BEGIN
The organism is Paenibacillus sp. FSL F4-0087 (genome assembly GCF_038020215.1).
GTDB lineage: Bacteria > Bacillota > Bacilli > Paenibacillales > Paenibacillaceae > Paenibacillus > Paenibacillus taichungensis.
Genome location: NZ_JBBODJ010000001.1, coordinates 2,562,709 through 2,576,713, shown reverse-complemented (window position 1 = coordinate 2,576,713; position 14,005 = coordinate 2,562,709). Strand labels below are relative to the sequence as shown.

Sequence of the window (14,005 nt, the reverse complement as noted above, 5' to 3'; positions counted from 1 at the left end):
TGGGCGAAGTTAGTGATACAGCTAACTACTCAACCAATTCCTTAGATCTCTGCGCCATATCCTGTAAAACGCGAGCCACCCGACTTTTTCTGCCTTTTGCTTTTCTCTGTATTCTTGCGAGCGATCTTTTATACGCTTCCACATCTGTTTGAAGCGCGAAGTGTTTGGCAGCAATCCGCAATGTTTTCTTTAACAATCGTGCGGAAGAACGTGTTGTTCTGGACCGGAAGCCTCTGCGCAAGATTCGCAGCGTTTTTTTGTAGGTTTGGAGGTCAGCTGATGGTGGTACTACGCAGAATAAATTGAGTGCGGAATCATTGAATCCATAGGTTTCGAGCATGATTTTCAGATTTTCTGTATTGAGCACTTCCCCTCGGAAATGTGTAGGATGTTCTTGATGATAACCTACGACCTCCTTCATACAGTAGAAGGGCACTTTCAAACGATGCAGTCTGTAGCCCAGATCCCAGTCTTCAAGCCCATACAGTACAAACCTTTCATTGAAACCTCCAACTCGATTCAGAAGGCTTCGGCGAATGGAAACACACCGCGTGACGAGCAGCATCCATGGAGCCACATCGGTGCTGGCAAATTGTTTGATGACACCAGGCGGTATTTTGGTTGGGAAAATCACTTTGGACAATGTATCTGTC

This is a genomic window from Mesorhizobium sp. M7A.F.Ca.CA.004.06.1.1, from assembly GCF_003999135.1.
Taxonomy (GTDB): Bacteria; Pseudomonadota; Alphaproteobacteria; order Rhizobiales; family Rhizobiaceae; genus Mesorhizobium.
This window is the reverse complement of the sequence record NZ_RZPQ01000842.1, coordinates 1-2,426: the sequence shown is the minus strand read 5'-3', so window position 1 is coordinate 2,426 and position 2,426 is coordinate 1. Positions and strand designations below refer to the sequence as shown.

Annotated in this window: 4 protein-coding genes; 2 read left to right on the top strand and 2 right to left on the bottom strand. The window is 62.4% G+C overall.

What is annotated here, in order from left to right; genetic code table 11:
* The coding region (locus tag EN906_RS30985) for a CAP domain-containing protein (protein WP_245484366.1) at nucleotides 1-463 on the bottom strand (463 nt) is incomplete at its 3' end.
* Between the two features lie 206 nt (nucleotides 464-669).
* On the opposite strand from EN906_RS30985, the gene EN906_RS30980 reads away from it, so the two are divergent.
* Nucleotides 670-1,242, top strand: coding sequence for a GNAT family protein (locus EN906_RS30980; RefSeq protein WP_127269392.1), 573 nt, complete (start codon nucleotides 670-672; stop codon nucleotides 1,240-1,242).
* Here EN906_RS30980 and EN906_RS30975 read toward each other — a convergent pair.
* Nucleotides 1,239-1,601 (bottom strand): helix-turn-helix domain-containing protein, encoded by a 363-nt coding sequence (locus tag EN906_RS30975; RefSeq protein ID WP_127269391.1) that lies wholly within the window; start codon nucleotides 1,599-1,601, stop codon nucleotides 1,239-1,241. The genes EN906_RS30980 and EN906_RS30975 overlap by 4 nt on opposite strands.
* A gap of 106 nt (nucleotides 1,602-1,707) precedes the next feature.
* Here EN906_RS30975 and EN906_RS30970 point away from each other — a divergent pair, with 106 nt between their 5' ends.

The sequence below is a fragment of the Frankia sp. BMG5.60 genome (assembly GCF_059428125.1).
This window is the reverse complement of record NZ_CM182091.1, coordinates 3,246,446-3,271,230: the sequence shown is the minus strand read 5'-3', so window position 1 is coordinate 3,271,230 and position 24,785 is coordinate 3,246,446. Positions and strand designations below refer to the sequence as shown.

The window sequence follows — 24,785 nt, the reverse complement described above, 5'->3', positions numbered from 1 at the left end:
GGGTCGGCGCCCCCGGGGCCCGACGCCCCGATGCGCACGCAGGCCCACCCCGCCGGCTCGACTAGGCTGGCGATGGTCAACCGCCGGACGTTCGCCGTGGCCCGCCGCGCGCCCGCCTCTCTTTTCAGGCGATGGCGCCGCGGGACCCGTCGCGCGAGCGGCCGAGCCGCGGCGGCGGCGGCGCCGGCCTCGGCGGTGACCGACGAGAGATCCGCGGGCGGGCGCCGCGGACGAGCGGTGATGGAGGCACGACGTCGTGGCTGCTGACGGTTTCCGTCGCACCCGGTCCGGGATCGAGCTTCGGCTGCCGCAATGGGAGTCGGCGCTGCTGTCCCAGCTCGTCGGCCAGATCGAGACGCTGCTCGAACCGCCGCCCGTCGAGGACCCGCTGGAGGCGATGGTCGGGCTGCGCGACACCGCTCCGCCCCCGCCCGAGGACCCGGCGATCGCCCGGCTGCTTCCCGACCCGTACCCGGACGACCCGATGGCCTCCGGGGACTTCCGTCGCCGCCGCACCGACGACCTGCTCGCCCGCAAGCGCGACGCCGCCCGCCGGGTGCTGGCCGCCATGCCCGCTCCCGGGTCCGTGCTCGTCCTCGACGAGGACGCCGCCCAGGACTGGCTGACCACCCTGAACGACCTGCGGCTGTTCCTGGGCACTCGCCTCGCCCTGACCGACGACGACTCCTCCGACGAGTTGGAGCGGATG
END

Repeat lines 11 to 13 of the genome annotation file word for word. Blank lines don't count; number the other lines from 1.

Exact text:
* The coding region (locus tag EN906_RS30985) for a CAP domain-containing protein (protein WP_245484366.1) at nucleotides 1-463 on the bottom strand (463 nt) is incomplete at its 3' end.
* Between the two features lie 206 nt (nucleotides 464-669).
* On the opposite strand from EN906_RS30985, the gene EN906_RS30980 reads away from it, so the two are divergent.